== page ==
With school finally over and a steady income coming in, it's tempting to put that money toward a house. However, buying a home isn't necessarily the best choice for all people. Unless you have a hefty down payment already saved up, and you plan to be in the same house for a while, renting may still be the better option.
Many think you're not building equity when you don't own a home.
But equity isn't everything. The cost of renting is more predictable. You're not on the hook for unexpected repairs, and you also don't have to dedicate as much time, or money, to such tasks as maintaining a lawn. In the meantime, you can be socking money away for a down payment on your dream home when the time is right.
How Long Will You Live in the House?
Experts agreed that if you'll stay in the same location for a very short time, renting makes more sense. Many feel that 5 years is a minimum to consider buying a house.
The length of time matters, in part, because buying or selling a home can be expensive. If you buy a home every few years, you'll incur those extra costs every time. A person should budget 10%-15% of the price of the house for closing costs and real estate commissions, plus miscellaneous expenses, such as buying new furnishings.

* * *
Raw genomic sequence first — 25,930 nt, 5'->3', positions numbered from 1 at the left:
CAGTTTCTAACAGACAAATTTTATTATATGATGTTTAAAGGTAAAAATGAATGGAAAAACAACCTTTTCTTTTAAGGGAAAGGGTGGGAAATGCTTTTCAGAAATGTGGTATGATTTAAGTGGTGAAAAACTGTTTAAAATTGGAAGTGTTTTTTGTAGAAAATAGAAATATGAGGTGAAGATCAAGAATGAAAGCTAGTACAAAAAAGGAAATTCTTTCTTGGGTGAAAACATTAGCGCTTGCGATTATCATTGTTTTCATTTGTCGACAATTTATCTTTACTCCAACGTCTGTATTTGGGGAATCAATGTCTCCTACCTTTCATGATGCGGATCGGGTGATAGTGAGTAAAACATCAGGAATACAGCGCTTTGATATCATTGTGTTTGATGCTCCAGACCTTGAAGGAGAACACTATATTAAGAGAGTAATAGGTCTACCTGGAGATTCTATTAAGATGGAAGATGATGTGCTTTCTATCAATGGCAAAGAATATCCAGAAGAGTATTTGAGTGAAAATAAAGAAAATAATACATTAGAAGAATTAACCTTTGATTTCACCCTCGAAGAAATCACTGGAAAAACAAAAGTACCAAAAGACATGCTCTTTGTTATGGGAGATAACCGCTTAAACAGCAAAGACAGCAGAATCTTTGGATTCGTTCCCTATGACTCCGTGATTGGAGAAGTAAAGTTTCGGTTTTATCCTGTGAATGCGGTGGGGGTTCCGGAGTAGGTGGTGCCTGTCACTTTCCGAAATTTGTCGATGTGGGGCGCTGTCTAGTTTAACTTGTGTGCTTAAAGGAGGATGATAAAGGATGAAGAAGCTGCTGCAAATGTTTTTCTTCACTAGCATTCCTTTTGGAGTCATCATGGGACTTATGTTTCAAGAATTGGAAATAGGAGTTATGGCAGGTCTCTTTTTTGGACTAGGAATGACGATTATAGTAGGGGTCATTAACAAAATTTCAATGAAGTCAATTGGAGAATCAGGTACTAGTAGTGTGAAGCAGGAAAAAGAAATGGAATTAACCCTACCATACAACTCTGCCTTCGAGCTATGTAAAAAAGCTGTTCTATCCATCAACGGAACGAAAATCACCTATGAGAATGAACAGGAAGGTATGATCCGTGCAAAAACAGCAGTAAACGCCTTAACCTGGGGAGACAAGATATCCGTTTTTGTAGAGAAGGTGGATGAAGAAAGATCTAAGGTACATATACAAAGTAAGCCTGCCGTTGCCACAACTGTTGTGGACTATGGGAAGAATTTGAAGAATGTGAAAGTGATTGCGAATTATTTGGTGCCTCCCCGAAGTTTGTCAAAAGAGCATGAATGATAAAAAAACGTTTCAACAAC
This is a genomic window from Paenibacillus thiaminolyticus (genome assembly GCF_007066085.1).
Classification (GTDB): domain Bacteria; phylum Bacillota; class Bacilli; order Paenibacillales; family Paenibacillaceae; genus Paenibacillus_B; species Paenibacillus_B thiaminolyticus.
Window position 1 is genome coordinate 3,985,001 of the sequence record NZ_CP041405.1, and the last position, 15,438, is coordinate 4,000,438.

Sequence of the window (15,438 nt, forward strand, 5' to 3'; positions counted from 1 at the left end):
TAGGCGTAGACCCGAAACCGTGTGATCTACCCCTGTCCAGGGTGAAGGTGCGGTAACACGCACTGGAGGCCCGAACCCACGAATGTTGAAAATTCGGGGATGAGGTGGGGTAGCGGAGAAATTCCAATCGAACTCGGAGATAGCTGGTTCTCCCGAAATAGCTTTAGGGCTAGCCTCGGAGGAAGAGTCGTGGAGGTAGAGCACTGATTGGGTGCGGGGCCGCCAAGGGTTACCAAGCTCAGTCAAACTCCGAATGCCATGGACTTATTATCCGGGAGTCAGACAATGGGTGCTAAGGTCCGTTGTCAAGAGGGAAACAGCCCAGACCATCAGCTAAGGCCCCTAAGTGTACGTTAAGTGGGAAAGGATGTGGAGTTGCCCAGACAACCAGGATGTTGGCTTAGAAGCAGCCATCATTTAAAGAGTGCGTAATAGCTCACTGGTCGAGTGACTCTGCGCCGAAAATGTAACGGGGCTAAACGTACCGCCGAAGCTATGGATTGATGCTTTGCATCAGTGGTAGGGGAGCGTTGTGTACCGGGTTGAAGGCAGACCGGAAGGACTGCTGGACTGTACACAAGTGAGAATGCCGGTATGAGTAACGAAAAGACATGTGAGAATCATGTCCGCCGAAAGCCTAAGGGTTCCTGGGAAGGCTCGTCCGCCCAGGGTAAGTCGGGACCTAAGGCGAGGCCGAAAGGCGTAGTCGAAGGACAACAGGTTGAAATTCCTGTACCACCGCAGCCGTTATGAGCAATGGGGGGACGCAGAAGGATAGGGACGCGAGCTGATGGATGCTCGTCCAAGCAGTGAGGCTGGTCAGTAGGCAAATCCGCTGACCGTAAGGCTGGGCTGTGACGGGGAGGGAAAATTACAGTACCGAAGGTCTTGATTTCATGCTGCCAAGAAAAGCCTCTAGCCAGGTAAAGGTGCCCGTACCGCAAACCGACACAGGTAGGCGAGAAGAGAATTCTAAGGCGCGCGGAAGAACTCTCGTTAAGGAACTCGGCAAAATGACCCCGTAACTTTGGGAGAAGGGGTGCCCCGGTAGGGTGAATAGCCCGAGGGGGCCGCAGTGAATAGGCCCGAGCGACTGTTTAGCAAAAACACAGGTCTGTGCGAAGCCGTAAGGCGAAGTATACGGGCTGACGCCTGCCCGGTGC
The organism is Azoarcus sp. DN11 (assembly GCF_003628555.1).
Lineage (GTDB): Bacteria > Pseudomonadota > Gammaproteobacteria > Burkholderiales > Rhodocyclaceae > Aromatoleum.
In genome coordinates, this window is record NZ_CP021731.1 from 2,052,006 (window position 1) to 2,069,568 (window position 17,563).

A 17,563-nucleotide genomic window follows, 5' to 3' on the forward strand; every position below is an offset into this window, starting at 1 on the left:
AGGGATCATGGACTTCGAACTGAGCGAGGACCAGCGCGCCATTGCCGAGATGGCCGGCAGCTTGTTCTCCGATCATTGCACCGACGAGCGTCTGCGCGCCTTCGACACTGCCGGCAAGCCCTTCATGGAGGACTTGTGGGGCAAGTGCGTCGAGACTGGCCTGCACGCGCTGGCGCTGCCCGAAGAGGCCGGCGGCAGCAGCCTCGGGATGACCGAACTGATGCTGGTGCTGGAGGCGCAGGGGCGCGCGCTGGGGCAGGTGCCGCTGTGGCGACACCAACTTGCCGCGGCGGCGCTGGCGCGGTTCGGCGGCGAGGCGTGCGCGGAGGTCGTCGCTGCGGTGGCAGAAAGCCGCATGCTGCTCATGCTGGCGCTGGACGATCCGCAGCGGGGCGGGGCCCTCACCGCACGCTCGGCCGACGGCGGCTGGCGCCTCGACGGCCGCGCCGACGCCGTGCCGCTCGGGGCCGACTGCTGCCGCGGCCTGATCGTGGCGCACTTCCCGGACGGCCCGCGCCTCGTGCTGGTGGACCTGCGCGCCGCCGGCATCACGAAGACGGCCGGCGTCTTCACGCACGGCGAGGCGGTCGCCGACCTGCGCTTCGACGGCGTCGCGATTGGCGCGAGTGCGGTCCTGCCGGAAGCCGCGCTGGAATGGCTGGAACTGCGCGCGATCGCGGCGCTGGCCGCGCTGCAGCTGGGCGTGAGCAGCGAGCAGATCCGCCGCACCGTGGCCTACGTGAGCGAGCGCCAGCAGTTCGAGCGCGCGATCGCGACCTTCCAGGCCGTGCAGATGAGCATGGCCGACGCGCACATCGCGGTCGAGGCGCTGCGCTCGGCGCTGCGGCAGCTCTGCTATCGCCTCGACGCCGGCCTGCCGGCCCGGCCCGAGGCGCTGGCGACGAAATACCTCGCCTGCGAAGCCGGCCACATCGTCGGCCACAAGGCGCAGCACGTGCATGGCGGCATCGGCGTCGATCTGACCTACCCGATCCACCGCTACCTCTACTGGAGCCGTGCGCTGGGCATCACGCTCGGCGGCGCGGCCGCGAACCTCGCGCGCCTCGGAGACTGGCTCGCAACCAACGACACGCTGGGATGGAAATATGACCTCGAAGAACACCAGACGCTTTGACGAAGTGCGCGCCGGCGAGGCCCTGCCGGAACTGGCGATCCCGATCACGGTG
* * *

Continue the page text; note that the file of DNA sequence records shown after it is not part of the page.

Staying in the house for a longer time also protects you somewhat from a potential downturn in the real estate market, during which the value of your house might be less than what you owe when you try to sell it.
Even if you know that you'll live in the area for many years, that's not the same thing as staying in the same house. "A lot of people, when they get a bump in salary, want a nicer house than what they could afford at first.
How Much Money Have You Saved?
People should wait to buy a house until they have a 20% down payment. With that amount, you won't be required to pay private mortgage insurance, which adds to the cost of your mortgage payment. Another advantage is that when you sell the house later on, the money that went toward the down payment can help you cover closing costs and any unexpected expenses associated with the sale.
How Much Debt Can You Afford to Take On?
Student loan debt is often the reason why it's hard to save up much of a down payment. If your student loans are at a high interest rate, it makes more sense to put money into loan payments while renting than to prioritize saving for a house.
When you are ready to buy banks will let you borrow more than you probably should. A loan should be no more than two to three times your annual income.
Ultimately, the best decision is an informed one that takes into consideration the multitude of factors unique to each person. By considering the issues discussed above, you can make the choice that's best for your situation.